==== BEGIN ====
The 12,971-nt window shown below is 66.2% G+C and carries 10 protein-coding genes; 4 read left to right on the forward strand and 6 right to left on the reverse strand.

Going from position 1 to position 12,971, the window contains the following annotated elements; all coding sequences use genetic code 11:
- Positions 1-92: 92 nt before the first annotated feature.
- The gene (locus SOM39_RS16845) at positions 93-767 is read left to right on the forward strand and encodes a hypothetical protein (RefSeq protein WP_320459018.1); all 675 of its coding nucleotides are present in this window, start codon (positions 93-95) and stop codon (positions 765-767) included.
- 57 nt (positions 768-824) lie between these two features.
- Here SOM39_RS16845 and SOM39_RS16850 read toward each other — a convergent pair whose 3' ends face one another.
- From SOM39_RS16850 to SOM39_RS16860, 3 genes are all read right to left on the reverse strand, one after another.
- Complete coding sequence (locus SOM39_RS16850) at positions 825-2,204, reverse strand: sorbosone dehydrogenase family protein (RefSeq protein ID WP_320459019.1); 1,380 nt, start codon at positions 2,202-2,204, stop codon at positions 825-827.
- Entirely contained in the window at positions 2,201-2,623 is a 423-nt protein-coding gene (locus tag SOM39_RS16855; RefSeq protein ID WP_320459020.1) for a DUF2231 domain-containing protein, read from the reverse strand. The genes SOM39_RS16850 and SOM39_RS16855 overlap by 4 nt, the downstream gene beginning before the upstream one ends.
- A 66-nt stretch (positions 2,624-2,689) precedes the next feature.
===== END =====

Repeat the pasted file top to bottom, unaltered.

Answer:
The 12,971-nt window shown below is 66.2% G+C and carries 10 protein-coding genes; 4 read left to right on the forward strand and 6 right to left on the reverse strand.

Going from position 1 to position 12,971, the window contains the following annotated elements; all coding sequences use genetic code 11:
- Positions 1-92: 92 nt before the first annotated feature.
- The gene (locus SOM39_RS16845) at positions 93-767 is read left to right on the forward strand and encodes a hypothetical protein (RefSeq protein WP_320459018.1); all 675 of its coding nucleotides are present in this window, start codon (positions 93-95) and stop codon (positions 765-767) included.
- 57 nt (positions 768-824) lie between these two features.
- Here SOM39_RS16845 and SOM39_RS16850 read toward each other — a convergent pair whose 3' ends face one another.
- From SOM39_RS16850 to SOM39_RS16860, 3 genes are all read right to left on the reverse strand, one after another.
- Complete coding sequence (locus SOM39_RS16850) at positions 825-2,204, reverse strand: sorbosone dehydrogenase family protein (RefSeq protein ID WP_320459019.1); 1,380 nt, start codon at positions 2,202-2,204, stop codon at positions 825-827.
- Entirely contained in the window at positions 2,201-2,623 is a 423-nt protein-coding gene (locus tag SOM39_RS16855; RefSeq protein ID WP_320459020.1) for a DUF2231 domain-containing protein, read from the reverse strand. The genes SOM39_RS16850 and SOM39_RS16855 overlap by 4 nt, the downstream gene beginning before the upstream one ends.
- A 66-nt stretch (positions 2,624-2,689) precedes the next feature.